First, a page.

Marriage license kiosk opens up at Vegas airport in time for Valentine’s Day

You need energy to busk. You need to get up and get out there.

The sidewalk is the busker’s home, his neighborhood, his city, his world.

Or hers, until English gets a non-gender pronoun other than “it.”

Some think that buskers are only about sidewalk entertainment. Not so. Buskers are about life. Busking is meant to be a full-service endeavour.

I do not seek to entertain. I am of the clergy. My purpose is to conduct religious worship and perform other spiritual functions associated with beliefs and practices of religious faith. To provide spiritual and moral guidance and assistance to members of the community.

And yes, to marry couples. Singing and dancing (by me) included.

That’s my biretta on the curb there.

Be advised that I only marry couples, one born male, one born female. If you were born on the spectrum, I have a cassock you can shroud yourself in while I take a peek and check to see what’s what.

You’ll need a license. No license buskers out today. There are kiosks at the airport, in all the major casinos, and at all Chevron stations. The slots at most churches can also be set to pay out in marriage licenses.

Part of your vows must include a pledge not to use the divorce-lawyer buskers you see over there. God loves all his children but those guys piss Him off. Once you’re hitched, stay hitched. For the children’s sake. And while I’m thinking about it, don’t patronize the condom buskers either.

During the wedding liturgy, I’ll be performing “In Christ Alone,” “Make Me a Channel of Your Peace,” and “On Eagle’s Wings.”

Please take a number and step to the end of the line.

Pax vobiscum.

The Budget Will Pass Before Midnight

Boy we’ve had our troubles passing our annual budget this year.

Times are tight. Al wants this and that. I want the other.

So far we’ve kept our tempers, but it seems neither of us wants to compromise.

We’re sworn to settle this. To write a budget and sign it before the sun comes up.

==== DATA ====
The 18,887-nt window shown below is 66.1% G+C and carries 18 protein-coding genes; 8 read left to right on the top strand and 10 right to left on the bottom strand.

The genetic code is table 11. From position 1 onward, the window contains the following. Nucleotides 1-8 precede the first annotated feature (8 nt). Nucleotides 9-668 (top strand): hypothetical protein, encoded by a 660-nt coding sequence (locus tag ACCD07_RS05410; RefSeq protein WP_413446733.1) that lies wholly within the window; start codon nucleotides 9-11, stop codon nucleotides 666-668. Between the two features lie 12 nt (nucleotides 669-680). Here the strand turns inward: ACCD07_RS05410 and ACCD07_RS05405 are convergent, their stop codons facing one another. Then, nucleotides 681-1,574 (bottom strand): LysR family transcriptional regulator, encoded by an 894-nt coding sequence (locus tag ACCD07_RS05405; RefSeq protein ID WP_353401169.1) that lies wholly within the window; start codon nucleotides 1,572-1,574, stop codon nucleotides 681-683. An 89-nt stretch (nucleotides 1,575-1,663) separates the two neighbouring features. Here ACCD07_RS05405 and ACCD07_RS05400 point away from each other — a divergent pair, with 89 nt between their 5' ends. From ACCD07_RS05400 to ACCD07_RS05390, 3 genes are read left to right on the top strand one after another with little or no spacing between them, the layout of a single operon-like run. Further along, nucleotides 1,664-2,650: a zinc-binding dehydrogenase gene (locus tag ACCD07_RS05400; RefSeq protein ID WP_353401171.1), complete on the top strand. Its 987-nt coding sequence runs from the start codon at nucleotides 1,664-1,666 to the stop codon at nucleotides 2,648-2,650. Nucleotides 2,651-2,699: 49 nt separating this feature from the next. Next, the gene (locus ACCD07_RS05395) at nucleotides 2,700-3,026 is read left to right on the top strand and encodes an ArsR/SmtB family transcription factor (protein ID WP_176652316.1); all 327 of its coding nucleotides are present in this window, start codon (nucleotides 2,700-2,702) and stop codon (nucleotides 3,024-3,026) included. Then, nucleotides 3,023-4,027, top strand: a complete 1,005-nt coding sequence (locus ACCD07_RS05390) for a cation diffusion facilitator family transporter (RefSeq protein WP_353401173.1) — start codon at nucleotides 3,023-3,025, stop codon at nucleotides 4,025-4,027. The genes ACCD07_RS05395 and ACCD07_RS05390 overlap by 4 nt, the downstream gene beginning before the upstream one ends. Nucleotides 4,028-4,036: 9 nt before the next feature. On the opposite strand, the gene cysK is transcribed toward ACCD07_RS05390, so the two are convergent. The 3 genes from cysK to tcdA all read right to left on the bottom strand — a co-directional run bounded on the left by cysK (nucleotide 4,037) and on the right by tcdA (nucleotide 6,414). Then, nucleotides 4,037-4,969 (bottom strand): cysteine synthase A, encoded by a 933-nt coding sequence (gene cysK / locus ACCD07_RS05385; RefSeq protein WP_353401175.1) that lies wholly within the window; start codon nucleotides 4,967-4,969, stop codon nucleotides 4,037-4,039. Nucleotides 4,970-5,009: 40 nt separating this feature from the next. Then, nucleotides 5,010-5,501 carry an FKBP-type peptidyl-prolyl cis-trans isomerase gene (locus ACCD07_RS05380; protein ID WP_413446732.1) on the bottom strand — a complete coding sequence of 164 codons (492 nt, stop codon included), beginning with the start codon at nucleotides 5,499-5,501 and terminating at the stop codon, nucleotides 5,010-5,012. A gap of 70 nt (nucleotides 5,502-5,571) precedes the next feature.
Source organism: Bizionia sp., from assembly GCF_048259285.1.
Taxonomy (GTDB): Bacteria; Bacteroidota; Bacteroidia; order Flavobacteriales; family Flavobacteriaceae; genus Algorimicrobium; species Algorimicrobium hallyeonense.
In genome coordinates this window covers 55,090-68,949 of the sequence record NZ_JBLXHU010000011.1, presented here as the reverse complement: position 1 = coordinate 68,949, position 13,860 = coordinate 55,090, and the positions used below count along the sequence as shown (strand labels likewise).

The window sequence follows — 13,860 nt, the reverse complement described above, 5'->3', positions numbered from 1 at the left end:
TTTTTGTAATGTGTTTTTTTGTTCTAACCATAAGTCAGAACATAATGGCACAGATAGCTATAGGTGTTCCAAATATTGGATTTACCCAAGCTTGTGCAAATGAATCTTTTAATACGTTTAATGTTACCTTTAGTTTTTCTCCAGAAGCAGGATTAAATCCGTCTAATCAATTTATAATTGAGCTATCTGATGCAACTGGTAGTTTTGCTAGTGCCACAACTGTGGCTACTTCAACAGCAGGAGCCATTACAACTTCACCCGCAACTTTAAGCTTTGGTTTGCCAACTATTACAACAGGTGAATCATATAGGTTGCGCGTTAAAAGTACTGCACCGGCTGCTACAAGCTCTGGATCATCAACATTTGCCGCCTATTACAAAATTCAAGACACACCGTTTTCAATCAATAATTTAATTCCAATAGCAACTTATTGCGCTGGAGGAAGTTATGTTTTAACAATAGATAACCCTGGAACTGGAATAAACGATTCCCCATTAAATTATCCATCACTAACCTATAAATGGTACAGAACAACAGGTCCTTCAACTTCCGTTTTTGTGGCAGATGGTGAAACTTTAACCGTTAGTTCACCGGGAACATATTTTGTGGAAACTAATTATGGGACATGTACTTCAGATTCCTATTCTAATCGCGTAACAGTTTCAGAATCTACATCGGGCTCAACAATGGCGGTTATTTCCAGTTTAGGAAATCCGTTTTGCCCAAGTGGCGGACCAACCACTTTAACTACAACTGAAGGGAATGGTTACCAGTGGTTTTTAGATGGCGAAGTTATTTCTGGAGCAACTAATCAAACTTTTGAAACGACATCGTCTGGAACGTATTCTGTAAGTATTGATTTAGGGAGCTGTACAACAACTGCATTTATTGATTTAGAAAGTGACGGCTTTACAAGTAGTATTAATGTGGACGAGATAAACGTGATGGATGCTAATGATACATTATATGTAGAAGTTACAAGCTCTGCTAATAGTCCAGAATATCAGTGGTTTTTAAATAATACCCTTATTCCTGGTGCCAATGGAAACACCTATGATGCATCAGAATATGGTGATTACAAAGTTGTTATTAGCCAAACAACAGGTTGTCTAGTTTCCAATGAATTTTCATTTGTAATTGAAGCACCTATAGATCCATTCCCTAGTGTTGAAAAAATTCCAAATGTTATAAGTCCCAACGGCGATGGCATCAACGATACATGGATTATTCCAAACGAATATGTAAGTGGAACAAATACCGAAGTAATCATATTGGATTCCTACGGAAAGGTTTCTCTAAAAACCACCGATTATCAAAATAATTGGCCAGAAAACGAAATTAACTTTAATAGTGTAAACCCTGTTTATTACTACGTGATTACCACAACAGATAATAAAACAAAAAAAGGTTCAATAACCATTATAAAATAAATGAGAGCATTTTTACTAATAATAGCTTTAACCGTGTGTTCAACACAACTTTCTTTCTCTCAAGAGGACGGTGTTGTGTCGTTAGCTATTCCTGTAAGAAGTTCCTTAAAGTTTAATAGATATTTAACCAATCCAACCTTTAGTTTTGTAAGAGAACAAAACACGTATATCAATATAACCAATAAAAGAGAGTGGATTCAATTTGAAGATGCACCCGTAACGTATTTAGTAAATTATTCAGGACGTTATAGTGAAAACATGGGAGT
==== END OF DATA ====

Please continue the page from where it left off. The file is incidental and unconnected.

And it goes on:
Deadlock.

The kids are over at Grandma Jane’s, out of the way.

Then Bob comes by and asks Al if he wants to walk down to the VFW for a beer. Go on, I say, it’ll do you good. Order yourself a shot and let the beer chase it, I say, and they’re off.

Now I sit down and open the spreadsheet on the Mac. I’m alone and suddenly I’m in the mood to compromise. I give Al some of what he wants. Why not? We’re a team, aren’t we? Married thirty-five years. I give myself some of what I want.

Time passes and the budget is finished. I print it out. When Al walks in, he’ll be three sheets to the wind but that’s ok because Al is a pleasant drunk. I’ll sit him down and rub his shoulders and give him a cup of coffee and a piece of coffee cake and he’ll sign and I’ll sign and we’ll turn in.

Our version of the government.

Ask Sister Theresa: Can This Marriage Be Saved?

Dear Sister Theresa,

We are five lovers, recently married in Goosefeather, California.

We are:

Carl,  assigned sex = male, gender identity = male, sexual orientation = cis

Eunice, assigned sex = female, gender identity = female, sexual orientation = cis

Nancy, assigned sex = male, gender identity = female, sexual orientation = cis

Tom, assigned sex = female, gender identity = male, sexual orientation = cis

Brad, assigned sex = male, gender identity = male, sexual orientation = gay

Our problem is that Brad, our only non-cis marriage member, is having trouble fitting in. Or adjusting, might be a better way to put it.

We have “hit the social scene” searching for a solution and have found 4 new potential marriage partners: